The conferring of degrees is a critical rite of passage for any graduating student, but for those who are also members of the Reserve Officers’ Training Corps (ROTC), the week of Harvard Commencement ceremonies brings an additional milestone: the commissioning service.
This year 11 members of the Harvard Class of 2021 will take their oaths as new military officers during small, in-person services attended by a few select family members and friends. The combined U.S. Army/U.S. Air Force event will take place at Hanscom Air Force Base in Bedford, Massachusetts, while the U.S. Navy ceremony will unfold on the deck of the U.S.S. Constitution, the world’s oldest commissioned warship afloat, docked in the Charlestown Navy Yard. Both events will be livestreamed on Facebook.
Gen. James C. McConville, Army chief of staff, will be the keynote speaker during the service for the Army and Air Force that begins on Wednesday at 11 a.m. A native of Quincy, Massachusetts, McConville holds a master’s degree in aerospace engineering from the Georgia Institute of Technology and was a National Security Fellow at Harvard in 2002. The morning event will include recorded remarks from Harvard President Larry Bacow.
Capt. Michael Savageaux, the head of Boston’s Navy ROTC battalion, will speak at the Navy ceremony, which gets underway at 6:30 p.m. The service will also include comments from Rakesh Khurana, Danoff Dean of Harvard College.
As with Harvard’s graduations festivities, traditional rites will feature prominently in the services. In addition to reciting an oath to “support and defend the Constitution of the United States against all enemies,” each will receive a ceremonial first salute as a new officer and, in turn, hand a silver dollar to the person saluting them, a longstanding military custom.
Ryan Bayer’s parents will be on hand to witness him becoming a Navy ensign. Both his mother and father had long Navy careers, he said, and their service inspired him to enroll in ROTC. An economics concentrator with a secondary in psychology, Bayer said that it wasn’t always easy to balance his academics with his military commitments, but that campus mentors and friends helped him succeed, and that he loved “being able to serve something higher than myself and being part of a global force for good.” His first official assignment will be aboard the U.S.S. Preble, a destroyer based out of San Diego. After that, it’s unclear, but no matter where he lands, Bayer will be ready. “I’m especially thankful for my education and my background in the service,” he said, “and I’ll see where those two take me.”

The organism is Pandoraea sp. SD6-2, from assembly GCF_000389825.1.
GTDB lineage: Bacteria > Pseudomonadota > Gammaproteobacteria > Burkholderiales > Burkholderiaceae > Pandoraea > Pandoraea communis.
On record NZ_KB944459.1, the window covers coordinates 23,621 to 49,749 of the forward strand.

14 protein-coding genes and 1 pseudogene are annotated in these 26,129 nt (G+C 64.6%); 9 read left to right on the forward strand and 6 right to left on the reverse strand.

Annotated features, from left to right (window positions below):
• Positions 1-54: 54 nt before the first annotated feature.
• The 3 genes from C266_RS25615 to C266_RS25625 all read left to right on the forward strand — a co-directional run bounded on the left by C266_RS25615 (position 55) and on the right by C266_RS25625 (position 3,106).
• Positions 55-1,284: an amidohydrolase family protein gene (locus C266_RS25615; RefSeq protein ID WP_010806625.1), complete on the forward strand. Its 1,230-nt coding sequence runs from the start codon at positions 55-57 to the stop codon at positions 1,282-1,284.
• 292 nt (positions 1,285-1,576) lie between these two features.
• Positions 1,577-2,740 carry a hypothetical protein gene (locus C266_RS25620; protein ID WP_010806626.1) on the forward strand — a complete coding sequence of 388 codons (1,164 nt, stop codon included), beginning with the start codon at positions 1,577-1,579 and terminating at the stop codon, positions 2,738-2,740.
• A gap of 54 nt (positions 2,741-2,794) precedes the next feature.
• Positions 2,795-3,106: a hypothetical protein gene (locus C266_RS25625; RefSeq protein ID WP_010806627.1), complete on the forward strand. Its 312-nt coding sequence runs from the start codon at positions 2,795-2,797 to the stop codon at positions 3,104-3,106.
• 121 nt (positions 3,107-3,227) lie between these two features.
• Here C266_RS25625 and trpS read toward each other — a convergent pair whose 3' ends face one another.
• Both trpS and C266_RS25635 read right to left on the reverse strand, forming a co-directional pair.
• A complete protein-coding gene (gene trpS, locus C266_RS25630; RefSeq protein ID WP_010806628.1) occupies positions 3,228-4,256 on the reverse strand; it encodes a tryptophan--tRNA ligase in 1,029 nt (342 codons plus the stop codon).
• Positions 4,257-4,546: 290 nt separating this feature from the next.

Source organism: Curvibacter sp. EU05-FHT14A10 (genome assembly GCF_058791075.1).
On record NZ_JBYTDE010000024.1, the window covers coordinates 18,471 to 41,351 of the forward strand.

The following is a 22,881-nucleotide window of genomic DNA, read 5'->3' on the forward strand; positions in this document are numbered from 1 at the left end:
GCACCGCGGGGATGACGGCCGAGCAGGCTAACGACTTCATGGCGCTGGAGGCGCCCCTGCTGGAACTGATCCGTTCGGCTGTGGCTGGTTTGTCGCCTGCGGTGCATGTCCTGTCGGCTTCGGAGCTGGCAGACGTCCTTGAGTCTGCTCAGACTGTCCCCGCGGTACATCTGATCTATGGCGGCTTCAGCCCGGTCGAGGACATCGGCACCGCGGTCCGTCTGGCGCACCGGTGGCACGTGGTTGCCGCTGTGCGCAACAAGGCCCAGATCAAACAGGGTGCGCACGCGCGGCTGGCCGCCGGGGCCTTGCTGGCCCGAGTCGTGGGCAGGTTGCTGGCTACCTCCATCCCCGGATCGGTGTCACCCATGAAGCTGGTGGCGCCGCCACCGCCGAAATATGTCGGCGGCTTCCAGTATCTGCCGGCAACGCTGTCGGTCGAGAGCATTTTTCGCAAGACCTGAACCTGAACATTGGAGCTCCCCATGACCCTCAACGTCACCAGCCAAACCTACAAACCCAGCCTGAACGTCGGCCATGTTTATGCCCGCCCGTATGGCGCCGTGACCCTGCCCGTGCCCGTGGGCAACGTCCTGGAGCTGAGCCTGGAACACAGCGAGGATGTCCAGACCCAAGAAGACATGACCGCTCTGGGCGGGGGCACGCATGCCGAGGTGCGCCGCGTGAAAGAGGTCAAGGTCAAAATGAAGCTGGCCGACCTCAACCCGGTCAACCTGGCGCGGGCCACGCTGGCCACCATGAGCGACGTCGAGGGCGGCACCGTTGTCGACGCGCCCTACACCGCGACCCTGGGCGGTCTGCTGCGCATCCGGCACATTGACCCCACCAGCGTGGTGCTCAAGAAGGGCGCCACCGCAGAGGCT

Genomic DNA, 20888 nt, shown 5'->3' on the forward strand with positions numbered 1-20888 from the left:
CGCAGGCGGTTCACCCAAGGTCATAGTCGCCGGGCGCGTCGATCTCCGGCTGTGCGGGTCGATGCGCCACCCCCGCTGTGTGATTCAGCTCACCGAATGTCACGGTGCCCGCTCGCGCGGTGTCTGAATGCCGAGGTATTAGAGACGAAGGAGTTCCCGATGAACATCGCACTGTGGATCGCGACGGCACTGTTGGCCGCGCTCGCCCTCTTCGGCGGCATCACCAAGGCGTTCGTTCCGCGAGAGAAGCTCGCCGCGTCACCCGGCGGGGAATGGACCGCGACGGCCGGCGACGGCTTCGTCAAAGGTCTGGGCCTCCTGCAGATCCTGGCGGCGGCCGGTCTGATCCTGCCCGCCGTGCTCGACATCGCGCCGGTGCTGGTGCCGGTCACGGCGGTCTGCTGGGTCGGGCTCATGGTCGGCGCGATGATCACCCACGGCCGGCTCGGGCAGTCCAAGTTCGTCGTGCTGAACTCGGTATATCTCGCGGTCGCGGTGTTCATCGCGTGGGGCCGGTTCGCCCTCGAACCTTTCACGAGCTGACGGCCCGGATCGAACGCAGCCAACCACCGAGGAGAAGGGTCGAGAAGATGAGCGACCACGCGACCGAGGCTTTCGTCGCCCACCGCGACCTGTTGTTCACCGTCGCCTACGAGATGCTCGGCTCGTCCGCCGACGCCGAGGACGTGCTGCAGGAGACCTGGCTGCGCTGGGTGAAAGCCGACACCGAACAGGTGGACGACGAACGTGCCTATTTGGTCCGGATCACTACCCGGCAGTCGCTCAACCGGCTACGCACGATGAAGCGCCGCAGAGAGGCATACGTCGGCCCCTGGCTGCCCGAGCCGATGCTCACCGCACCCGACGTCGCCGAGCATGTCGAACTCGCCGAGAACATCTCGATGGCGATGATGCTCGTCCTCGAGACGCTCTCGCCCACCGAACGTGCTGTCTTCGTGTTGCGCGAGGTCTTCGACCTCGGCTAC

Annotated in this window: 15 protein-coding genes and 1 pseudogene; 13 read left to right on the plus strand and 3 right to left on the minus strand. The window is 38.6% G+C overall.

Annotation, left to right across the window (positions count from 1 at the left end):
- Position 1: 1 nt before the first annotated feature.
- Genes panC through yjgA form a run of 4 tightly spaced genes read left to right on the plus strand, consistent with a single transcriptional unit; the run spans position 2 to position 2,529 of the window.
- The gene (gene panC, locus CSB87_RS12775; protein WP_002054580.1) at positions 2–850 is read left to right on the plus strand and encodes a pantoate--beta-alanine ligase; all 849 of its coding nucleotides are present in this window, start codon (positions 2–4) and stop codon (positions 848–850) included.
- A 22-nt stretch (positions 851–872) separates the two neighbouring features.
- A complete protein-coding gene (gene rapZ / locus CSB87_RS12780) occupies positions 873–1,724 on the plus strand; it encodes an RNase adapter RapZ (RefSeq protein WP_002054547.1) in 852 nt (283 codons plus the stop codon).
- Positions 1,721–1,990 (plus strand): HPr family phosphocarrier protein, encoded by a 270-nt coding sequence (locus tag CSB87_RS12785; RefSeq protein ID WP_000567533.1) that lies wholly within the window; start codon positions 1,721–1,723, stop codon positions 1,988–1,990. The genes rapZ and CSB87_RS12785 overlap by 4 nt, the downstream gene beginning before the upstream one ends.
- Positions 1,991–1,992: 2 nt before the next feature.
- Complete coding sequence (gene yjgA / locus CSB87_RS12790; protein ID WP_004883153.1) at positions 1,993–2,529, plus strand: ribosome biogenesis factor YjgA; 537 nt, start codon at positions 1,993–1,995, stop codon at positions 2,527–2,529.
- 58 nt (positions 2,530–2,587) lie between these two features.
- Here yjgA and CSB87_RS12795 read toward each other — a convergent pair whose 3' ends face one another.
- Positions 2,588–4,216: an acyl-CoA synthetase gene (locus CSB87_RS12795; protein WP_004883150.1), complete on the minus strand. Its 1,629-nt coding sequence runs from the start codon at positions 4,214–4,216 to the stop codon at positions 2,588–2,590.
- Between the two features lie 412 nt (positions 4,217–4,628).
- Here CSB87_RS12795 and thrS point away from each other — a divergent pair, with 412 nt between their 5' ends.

Meeting fellow students her first year at Harvard and realizing that they were able to blend their service with their academics for the “best of both worlds” led Gayatri Balasubramanian to sign up for ROTC. It was “really inspiring” she said of her introduction to campus and to a range of classmates with “such diverse backgrounds and such diverse interests.”
“I really liked the type of community ROTC gave me,” said Balasubramanian, who concentrated in computer science with a secondary in government. She will commission as a 2nd lieutenant in the Army and travel to basic officers training school in Fort Benning, Georgia, after graduation.
Of her Crimson time Balasubramanian she will remember most her fellow students. “It’s the people that you get to meet,” she said.
Jillian Sharples is looking forward to beginning her career as a 2nd lieutenant in the Army. “I’ve learned a lot from the ROTC program, the skill set that is expected of a cadet in particular, but also just life skills, and how to manage peers and manage yourself and be resilient in the face of adversity,” said Sharples who concentrated in social studies and founded the Harvard Undergraduates Ethics Bowl, a student club dedicated to debating ethical issues.
After graduation she is heading to Sapper School, a training program for combat engineers at Fort Leonard Wood, Missouri, before deploying to Camp Humphreys in South Korea for a year as an active duty engineer officer.
“I’ve been reflecting a lot about leaving campus,” said Sharples,” and I think the moral of the story of these past four years is that it was definitely the hardest four years of my life but definitely the most rewarding, and I think ROTC had no small part in that.”
Besides Sharples and Balasubramanian, the new Army officers include 2nd Lts. Andrew Crawford, Clarke Patrone, William Penzer, Peter Shiller (DCE), and Randle Steinbeck. The new Air Force 2nd Lts. are Ryan Comrie, Allan Cramblitt, and Luke Kenworthy who commissioned in a separate ceremony on the MIT campus. Morgan Whitten will take part in the Navy’s service Wednesday alongside Bayer, but will officially graduate and commission as an ensign in December.